IAN: Sure. So I'm a developer advocate on the Google Cloud Platform team, and I'm actually based out of Tokyo, Japan, so I would normally spend most of my time over there in--and also in APAC, so in the Asian Pacific region. But I'm here at--for GCPNext, so I'm, you know, in town for the podcast, so I can kind of hang out here with you guys.
FRANCESC: Cool. And just for context, Ian Lewis, from Japan--you speak very good English. Where are you from?
IAN: I'm originally from Maryland, actually, from the--near D.C., so--but I moved to Japan about ten years ago.
FRANCESC: Cool. It's nice to have someone from the United States from time to time in the podcast.
MARK: Now, hold on. Wait, wait, wait. We have a lot of Japanese listeners.
FRANCESC: That is true.
MARK: Can you say something in Japanese for us to say hello to them?
FRANCESC: That is very awesome. I heard Ian.
MARK: Yeah. I think you said maybe something about your name or something.
IAN: Yeah. So basically, you know, it's an introduction.
FRANCESC: So basically, the idea for the episode today was since it was two episodes that we did a poll, we talked about storage, and we basically covered the whole spectrum of storage and discussed about what product to use,when to use one or the other, and I think that the most interesting one, or at least one of the most interesting product, because it basically powers Google, is BigTable, and it turns out that you're pretty much the expert on the team for--about BigTable. So can you tell us a little bit about what is BigTable from, like, I think it's called 10,000-feet view?
IAN: Yeah. 10,000 feet sounds reasonable.
FRANCESC: 14,000-feet view? I don't know.
FRANCESC: But from a very high level point.
IAN: Right. So like, there's quite a difference. You know, like, there's 5,000 versus 10,000 feet.
FRANCESC: Oh, yeah.
IAN: So BigTable is a--is a--like, basically, the no-sequel database. It was the--kind of the original one that started the whole no-sequel idea. And so Google's been using it for quite a long time as the kind of go-to database for its very large applications, like GMail and Search and Maps, and it was originally published kind of as a white paper, and then the ideas around the architecture of BigTable were incorporated into open source projects, like HBase and Cassandra and things like that, and so from a technical point of view, it's kind of a--it's actually a key value datastore, but it allows you to have many values per key, and then, it allows you to do range scans by key. So in kind of relational database parlance, it's--you have a primary index, but you don't have a secondary index. So you can have many--you have what's basically called columns, but those columns--you can't actually index those, so you can't do queries on them and that sort of thing.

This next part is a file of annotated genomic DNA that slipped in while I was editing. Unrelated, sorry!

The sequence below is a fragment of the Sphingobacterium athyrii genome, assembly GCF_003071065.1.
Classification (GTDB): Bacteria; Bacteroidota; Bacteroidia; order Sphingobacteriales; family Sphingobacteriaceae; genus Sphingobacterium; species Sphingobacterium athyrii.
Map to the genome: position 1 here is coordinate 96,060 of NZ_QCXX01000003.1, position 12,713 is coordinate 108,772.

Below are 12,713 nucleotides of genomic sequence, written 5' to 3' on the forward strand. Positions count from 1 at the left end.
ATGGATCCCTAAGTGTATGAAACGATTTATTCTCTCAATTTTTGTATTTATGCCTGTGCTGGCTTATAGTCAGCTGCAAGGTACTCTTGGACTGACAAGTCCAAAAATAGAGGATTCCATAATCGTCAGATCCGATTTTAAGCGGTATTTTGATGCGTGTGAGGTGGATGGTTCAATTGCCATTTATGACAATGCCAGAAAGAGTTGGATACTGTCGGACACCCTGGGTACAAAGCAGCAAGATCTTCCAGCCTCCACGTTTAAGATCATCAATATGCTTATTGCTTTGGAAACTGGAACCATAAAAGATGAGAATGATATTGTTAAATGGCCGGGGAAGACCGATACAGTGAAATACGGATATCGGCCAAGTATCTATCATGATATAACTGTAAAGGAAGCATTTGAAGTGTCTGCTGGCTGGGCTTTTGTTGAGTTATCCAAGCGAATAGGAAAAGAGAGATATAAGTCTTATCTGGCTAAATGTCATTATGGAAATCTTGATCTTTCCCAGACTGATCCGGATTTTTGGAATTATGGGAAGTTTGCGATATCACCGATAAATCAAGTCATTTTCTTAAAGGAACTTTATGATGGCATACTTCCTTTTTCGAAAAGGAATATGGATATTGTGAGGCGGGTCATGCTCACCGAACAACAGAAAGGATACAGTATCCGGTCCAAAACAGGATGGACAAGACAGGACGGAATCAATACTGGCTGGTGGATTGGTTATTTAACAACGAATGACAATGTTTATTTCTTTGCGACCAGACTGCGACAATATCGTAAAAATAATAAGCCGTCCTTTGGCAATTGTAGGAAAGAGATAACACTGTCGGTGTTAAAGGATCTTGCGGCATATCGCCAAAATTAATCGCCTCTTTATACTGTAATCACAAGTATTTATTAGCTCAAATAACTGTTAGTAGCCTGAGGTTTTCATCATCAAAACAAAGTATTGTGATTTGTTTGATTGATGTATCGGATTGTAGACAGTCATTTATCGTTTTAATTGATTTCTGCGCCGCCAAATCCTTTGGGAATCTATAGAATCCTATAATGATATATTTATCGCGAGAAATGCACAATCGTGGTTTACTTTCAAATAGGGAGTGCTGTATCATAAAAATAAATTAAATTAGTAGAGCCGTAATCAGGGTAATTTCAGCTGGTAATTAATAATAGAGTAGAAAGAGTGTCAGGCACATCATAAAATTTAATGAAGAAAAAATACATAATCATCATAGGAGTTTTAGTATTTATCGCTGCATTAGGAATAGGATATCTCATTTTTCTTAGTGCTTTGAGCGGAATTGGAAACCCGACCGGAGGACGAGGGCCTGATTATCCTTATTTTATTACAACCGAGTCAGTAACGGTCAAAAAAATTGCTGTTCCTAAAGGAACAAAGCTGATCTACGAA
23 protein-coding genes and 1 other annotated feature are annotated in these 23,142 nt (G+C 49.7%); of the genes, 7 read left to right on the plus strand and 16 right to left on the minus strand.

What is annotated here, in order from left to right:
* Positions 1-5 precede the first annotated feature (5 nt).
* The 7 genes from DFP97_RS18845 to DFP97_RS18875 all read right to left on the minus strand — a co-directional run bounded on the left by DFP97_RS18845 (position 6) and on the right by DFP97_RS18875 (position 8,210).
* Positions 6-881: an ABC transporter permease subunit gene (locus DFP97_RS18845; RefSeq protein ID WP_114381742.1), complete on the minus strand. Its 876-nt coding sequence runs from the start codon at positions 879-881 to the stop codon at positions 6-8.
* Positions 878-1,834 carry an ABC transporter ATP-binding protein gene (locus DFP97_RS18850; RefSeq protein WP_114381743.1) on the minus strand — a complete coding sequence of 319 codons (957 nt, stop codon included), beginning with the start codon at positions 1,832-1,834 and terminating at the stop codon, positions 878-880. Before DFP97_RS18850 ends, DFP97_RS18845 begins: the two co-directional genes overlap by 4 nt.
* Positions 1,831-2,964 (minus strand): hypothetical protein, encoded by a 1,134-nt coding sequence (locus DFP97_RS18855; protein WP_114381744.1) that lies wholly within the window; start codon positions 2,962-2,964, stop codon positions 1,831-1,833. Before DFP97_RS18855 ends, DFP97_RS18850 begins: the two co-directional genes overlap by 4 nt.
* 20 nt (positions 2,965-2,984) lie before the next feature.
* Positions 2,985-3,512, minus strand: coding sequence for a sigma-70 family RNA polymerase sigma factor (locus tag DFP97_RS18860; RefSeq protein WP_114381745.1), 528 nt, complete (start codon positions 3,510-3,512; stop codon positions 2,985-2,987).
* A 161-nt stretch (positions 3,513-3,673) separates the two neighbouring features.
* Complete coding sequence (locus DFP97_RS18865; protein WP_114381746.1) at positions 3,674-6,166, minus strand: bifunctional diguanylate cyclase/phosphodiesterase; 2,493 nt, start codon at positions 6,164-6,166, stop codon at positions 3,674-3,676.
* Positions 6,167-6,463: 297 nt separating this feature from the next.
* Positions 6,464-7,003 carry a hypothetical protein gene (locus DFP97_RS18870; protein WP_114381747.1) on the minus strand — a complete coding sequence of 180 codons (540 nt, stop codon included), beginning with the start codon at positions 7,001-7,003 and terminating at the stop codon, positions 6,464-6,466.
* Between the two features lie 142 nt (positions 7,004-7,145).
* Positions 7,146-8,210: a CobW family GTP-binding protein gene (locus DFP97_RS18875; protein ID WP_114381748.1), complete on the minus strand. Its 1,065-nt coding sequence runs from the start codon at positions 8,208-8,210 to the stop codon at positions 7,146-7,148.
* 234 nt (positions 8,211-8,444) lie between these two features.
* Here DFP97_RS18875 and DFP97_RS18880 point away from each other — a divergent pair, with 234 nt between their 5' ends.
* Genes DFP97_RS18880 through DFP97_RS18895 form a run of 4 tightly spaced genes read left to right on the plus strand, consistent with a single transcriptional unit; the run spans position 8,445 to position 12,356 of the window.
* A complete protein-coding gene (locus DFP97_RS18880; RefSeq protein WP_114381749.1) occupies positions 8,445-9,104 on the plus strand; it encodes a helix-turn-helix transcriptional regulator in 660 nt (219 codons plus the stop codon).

MARK: So when you say you can do a range scan, what does that kind of look like?
IAN: Okay. So you an kind of think of the keys in the--in BigTable as being sorted by the--lexicographically, basically. And so they're basically sorted, and you can pick a key and say, "Okay. From this key, I want to do a range scan of--" and then, just basically continue to iterate over those keys. So you can say, "Get--so from key A, get 100 keys," and then in that way, you can do things like paging or whatnot.
MARK: Got it. So you can kind of get whatever's in that ordered range--
IAN: Right, exactly.
FRANCESC: Very interesting. So this actually sounds a little bit--the story about BigTable sounds a little bit like mapreduce, where basically, Google writes a paper, and then, at the end, someone else implements it, not Google.
FRANCESC: So I'm assuming Hbase is the open source implementation of BigTable?
IAN: Right. Exactly, and so HBase was a open source project that was created based on the BigTable white paper, and--but now that BigTable is something that we are releasing as part of cloud platform so that other people--other developers can use it, we decided to actually make it available via the HBase API. So you can use the exact same API as HBase in order to access BigTable, which is pretty powerful, because you know, BigTable is completely, fully-manage4d, and it makes it really easy to, you know--to set up and get running.
FRANCESC: That is very cool. I really like the idea of Google creating BigTable, not open sourcing it, and then making it available and having to have the API to something that was created from the paper.
FRANCESC: I really like open source community. These things are funny.
IAN: Well, that's--I think that Google is kind of modifying their stance a little bit on that. So like, things like tensor flow and communities are things that are kind of coming out that people are--where Google's actually providing or creating an open source implementation that folks can kind of build on, rather than just releasing a white paper from the white tower. You know?
FRANCESC: Yeah. Yeah, no. I really like the idea of now more--like, the paper comes with code.
IAN: Right, right.